Monday, 15 July 2013

The Good Samaritan

A lawyer stood up and asked a pertinent question “What must I do to inherit eternal life?”
The mutually agreed answer is the Golden rule “You shall love the Lord your God with all your heart, and with all your soul, and with all your strength, and with all your mind, and your neighbour as yourself”
But the lawyer wasn’t interested in intellectual theories, he wanted to know “What must I do?” He was interested in the practical application of his religious tradition and the “Golden rule” for his own life and how to live it.
And so twice in the course of Jesus’ answer he says “Do this and you will live” (v28) and “Go and do likewise” (v37)
In the now famous parable of the Good Samaritan, it becomes clear that in practical terms, love involves risk, trouble and expense.  Moreover the action of the Samaritan wasn’t simply a good neighbourly act, it involves pushing through his own barriers of prejudice and inherited taboos and surpassing all basic obligations.
For both Jews and Samaritans “loving your neighbour “meant loving a fellow Jew or a fellow Samaritan – your own group - because there was a great hostility between the two groups. Although basically Jews, the Samaritans were the result of Assyrian invasion and through assimilation and  inter-marriage with the Assyrians, both they and their traditions and their interpretation of their religion was deemed to be adulterated and inferior to what was deemed the purer Judaism in Judea.
We know from just a cursory note taken of the situation in the Middle East today to see how virulent the hatreds and taboos can become between different cultural and religious groups. The most intense hatreds are usually reserved for our closest neighbours. The greatest hatreds in the Middle East today are not Muslim versus Christian or even Muslim versus Jews but between Sunni and Shia Muslims, two branches of the same Islamic family. Underpinning all the carnage that is happening in Syria today is that basic and simple hatred.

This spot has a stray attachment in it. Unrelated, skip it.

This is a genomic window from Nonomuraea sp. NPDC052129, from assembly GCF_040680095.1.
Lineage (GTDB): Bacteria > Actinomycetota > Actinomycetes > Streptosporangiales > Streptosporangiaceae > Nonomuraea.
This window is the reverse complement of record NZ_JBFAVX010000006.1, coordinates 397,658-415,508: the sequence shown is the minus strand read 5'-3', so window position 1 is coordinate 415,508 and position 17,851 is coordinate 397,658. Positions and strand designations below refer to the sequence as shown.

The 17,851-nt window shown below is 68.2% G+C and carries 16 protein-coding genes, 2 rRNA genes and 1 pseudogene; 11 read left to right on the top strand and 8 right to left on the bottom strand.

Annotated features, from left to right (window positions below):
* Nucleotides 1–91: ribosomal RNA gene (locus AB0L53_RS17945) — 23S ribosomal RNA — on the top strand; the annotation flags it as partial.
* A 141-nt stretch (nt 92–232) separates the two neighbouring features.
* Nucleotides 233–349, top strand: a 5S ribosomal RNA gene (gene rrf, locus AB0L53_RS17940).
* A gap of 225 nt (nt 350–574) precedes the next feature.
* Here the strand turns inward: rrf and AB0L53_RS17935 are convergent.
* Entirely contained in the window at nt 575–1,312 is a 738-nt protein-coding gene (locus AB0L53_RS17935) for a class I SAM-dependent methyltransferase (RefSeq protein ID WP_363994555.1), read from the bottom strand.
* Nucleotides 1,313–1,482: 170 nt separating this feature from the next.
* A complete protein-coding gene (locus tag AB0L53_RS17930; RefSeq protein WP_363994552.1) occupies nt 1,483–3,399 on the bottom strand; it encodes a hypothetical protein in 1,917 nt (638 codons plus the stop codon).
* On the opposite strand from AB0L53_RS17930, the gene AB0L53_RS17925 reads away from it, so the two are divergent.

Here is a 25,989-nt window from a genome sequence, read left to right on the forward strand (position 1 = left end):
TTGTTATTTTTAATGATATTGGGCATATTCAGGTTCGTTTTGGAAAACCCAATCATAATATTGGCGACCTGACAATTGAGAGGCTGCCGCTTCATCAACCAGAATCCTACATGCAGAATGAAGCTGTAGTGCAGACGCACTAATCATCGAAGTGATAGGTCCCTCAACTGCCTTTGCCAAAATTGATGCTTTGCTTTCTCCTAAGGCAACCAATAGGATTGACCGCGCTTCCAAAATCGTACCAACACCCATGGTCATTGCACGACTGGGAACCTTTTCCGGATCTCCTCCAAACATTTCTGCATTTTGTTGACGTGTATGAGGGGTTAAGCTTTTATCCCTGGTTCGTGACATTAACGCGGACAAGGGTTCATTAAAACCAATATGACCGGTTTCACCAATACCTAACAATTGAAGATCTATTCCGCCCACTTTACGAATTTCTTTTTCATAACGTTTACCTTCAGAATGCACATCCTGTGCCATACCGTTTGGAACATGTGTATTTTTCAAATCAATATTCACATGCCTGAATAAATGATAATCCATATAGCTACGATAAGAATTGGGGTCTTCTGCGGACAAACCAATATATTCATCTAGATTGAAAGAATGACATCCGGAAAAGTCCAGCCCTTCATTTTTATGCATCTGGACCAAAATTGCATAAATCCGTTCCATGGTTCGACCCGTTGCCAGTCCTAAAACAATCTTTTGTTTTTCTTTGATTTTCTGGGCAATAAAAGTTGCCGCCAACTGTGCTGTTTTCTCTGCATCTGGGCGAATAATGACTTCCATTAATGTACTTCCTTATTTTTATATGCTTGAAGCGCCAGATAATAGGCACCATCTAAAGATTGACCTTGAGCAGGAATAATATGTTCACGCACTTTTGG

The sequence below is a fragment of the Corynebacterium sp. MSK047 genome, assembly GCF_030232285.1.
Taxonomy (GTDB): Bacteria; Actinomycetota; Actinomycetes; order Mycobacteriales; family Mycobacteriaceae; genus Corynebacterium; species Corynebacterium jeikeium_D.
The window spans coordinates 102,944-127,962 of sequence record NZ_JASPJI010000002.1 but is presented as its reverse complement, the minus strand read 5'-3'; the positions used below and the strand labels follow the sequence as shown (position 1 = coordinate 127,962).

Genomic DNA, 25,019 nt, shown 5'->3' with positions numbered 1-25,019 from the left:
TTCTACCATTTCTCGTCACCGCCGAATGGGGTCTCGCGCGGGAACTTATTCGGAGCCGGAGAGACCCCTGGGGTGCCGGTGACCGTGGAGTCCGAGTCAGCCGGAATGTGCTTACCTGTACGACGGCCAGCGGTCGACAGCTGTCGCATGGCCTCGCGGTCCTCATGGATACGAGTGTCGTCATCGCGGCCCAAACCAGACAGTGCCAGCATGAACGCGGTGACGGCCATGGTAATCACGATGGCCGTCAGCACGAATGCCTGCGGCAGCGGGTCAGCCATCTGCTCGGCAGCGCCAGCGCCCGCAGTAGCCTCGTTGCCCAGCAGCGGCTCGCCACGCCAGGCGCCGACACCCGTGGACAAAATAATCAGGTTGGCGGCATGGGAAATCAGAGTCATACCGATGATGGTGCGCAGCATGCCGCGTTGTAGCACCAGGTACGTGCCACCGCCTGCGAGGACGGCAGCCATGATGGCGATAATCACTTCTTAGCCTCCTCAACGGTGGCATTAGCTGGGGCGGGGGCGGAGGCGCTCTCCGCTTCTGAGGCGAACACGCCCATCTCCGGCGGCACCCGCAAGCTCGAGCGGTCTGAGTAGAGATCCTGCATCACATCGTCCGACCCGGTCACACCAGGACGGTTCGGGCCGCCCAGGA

In fact the similarity between Jew and Samaritan in 1st century Palestine and Sunni and Alawite in modern Syria is striking. Just as the Jews looked down on the impure and adulterated form of Judaism practiced by the Samaritans so the Purist Sunni Muslim majority detest what they see as the adulterated form of Islam practiced by the Alawite minority government, a synchretised form of Shia Islam that has incorporated other forms into it – apparently even celebrating the birth of Jesus and Good Friday (so I read), interpreted in their own way of course.  
In this religious and cultural war, this is why battle hardened Shia fighters from Hezbollah in Lebanon are now fighting with the Government of Syria against their common Sunni enemies.
A direct application of this parable today in more or less the same area where Jesus preached it would be if a wounded opposition fighter from the Free Syrian army were to be tended and helped and found shelter and this was paid for by a fighter from Hezbollah. The application is the same for any protagonists, Jew and Arab, Taleban and American, Sunni and Shia, Catholic and Protestant, Black and White. Put into that perspective we see more clearly the risk, trouble and expense that the Samaritan was taking in a volatile social situation, willingly to help someone in trouble.
Ethically this throws down the gauntlet to all of us. It is a challenge to see the humanity and the need when it arises outside our own group. 
There is another little twist in Luke’s story. In verse 29, the neighbour is the one that is helped but in verse 36 he is the one who helps. Perhaps Luke si teaching us another lesson here.
To love one’s neighbour is not about establishing any superiority. Carer and cared for, need each other. Just as I said last week, for someone to give, someone has to be willing to receive. The Doctor needs the patient as much as the patient needs the Doctor. Each does good to the other.

So if you want eternal life, which is a quality of life here in this world,  Jesus invites us to go and do likewise, 

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